McGuire missed February's Masters Challenge because of her chemotherapy treatments. She was sick to her stomach. The radiation treatments left her tired. Still, she found the strength to make it through her 3,000-meter daily workout and teach water aerobics and swimming. She just wasn't ready to compete.
"I just don't have the strength to do the faster workouts like I did before," she said. "I know I can't win at this meet, but for me to do the race and finish is important and my friends ... they all know."
McGuire, a world and national age-group champion and record holder, is mad at herself for not being more competitive. She is not used to finishing out of the top three. "The chemotherapy leaves you real tired because your blood count goes way down," she said. "My blood count right now is the lowest it's been. I can't really swim fast because the oxygen doesn't get through to my muscles.”
"Now, I can't train that hard because of the chemo. But I make it through the whole workout and that's the main thing. When I'm off the chemo, I hope I can come back and swim faster again."
At the August 1997 U.S. Masters National Championships in Orlando, McGuire won six national titles. That was just after she finished her first radiation treatments. In November 1997, McGuire was named Florida Gold Coast Female Swimmer of the Year for her accomplishments and the role swimming played in her fight against cancer.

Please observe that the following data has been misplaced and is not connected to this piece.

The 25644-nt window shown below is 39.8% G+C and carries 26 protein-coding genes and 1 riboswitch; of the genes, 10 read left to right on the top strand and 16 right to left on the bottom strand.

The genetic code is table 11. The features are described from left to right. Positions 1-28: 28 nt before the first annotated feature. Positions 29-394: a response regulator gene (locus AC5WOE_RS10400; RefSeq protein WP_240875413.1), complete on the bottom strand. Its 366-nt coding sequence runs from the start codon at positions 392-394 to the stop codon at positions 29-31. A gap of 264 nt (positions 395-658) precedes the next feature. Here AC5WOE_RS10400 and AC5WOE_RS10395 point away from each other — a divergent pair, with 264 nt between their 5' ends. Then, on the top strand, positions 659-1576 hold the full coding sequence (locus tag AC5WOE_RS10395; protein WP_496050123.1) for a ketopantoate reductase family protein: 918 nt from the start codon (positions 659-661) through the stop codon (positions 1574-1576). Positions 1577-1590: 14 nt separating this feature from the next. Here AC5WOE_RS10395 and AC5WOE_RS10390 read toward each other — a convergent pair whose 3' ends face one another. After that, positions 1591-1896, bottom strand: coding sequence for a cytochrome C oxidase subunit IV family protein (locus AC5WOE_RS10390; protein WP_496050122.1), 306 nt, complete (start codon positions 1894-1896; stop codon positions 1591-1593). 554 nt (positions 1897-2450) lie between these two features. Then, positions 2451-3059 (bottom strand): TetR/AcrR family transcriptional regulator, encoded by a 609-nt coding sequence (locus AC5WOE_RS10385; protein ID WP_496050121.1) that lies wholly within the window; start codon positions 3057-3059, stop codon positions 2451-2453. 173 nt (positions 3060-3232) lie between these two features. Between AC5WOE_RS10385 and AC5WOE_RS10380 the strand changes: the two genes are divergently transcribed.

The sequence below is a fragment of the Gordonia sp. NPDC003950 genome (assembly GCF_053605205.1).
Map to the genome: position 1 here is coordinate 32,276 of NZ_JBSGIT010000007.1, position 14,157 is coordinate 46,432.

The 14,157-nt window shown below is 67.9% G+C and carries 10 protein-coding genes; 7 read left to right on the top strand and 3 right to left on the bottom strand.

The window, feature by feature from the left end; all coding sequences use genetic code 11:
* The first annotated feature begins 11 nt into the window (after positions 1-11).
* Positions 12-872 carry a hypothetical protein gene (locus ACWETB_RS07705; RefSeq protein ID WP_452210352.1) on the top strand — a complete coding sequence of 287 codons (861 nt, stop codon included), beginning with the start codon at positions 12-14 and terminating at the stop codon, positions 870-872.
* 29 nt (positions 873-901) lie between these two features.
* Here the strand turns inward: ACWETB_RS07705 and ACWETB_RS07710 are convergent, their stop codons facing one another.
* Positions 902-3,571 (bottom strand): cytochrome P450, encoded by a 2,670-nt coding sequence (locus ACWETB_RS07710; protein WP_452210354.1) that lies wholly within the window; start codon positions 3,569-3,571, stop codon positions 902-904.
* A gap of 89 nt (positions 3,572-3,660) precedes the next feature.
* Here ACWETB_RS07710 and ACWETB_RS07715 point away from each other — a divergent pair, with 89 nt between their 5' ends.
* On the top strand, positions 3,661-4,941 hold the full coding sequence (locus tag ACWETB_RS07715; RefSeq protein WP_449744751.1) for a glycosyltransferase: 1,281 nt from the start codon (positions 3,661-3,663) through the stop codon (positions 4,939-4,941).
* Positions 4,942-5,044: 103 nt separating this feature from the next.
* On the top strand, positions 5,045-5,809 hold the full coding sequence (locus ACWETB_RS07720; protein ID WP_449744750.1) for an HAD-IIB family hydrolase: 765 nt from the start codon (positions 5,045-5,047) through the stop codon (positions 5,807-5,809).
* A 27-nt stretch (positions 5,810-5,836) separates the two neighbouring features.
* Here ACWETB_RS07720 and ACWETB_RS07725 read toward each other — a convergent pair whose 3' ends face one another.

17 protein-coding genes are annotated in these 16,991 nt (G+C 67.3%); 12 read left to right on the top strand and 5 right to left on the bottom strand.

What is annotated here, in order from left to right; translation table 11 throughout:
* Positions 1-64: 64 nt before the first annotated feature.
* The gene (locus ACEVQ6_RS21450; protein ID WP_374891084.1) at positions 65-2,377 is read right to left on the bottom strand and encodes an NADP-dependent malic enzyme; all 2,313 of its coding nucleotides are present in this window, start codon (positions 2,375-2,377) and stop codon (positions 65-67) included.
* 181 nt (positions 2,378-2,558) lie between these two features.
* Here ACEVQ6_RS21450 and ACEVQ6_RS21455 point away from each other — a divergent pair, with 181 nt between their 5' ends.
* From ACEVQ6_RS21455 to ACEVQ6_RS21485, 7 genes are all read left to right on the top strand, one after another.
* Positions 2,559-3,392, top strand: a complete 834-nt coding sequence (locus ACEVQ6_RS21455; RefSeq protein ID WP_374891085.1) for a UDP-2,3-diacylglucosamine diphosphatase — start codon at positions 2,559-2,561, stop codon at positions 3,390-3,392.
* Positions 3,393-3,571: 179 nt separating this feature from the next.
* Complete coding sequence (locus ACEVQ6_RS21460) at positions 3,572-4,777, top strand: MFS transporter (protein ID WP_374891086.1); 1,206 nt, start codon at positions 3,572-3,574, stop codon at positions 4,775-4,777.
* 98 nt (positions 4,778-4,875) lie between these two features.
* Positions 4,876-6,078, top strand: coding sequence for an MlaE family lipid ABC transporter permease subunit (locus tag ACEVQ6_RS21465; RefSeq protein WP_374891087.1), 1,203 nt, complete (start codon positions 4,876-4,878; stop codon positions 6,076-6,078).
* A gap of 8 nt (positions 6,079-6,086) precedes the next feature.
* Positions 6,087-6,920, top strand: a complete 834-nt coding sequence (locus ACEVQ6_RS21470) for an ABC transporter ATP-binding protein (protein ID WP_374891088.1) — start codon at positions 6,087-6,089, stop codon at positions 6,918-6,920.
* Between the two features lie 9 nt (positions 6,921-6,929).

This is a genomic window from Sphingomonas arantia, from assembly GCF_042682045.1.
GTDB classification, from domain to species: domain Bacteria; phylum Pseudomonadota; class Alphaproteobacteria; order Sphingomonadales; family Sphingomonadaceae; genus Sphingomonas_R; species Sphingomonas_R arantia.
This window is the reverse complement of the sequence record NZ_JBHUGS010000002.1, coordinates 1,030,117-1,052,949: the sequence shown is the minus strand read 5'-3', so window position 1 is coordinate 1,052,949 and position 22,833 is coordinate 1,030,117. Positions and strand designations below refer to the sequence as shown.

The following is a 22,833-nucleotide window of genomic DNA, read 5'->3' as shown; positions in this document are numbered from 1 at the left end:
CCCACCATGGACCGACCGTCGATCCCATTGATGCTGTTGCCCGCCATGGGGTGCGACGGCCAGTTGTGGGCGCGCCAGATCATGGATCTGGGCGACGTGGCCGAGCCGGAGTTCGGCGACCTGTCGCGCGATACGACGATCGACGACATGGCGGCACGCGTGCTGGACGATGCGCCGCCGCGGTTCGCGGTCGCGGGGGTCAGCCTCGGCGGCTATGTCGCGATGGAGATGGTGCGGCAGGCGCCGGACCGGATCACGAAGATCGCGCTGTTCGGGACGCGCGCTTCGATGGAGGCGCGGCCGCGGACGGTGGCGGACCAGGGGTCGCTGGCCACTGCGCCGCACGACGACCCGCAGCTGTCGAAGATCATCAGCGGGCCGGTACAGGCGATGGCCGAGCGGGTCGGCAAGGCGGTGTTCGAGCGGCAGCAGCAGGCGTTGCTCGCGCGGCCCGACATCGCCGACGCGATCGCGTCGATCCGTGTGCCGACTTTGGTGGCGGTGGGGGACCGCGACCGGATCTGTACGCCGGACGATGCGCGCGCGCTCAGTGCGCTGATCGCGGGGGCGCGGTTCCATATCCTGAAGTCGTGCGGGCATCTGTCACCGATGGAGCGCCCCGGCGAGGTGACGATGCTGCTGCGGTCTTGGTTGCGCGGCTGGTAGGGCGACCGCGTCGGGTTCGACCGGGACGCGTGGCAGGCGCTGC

McGuire's zest for life and insistence on swimming every day helps pull her through the ordeal. She has received hundreds of letters telling her what an inspiration she is.
"Just lovely letters," she said. "People I don't even know are writing me and cheering for me at the meets. It's nice to have friends."
She jokes about losing her hair and wearing a wig. "It looks just like ... even better than my own hair," she said with a laugh.
She had to postpone a trip to Australia with her husband, a college professor. She took up golf and is playing nine holes in the afternoon. "It's never over with.... Once you have cancer, it's forever," McGuire said. "You just have to learn to live with it, lead as normal a life as you can."
from the Ft. Lauderdale Sun-Sentinel, April 26, 1998, by Sharon Robb
Anne McGuire, by Ken Sugiura, The Boca Raton News, June 18, 1996
Like any proud parent, Sallie Kerr has a baby album listing her children's firsts. Kerr's baby books, though, have a little twist.
"It's the first time they swam freestyle, the first time they swam breaststroke," she explains. "It's all swimming stuff. It has nothing to do with walking or crawling." Kerr's two children have Grandma Anne to thank for that.
Anne McGuire, a longtime Delray Beach resident, likes to boast that swimming is a lifetime sport. If there are any doubters, McGuire herself is Exhibit A. Last month, at the U.S. Masters National Short Course Championships in Cupertino, Calif., McGuire, 62, conducted her own personal gold rush, winning the 100-yard butterfly (1:27.72), the 200 fly (3:16.95), the 50 breaststroke (39.95) and the 400 individual medley in the 60-64 age group. McGuire also came in second in the 100 breaststroke (1:28.51) and the 200 breaststroke. McGuire travels to Sheffield, England, on Wednesday for the World Masters Championships where she will swim all of those events except for the 100 fly. There, she hopes to haul home more accolades in a sporting career absolutely bursting with them.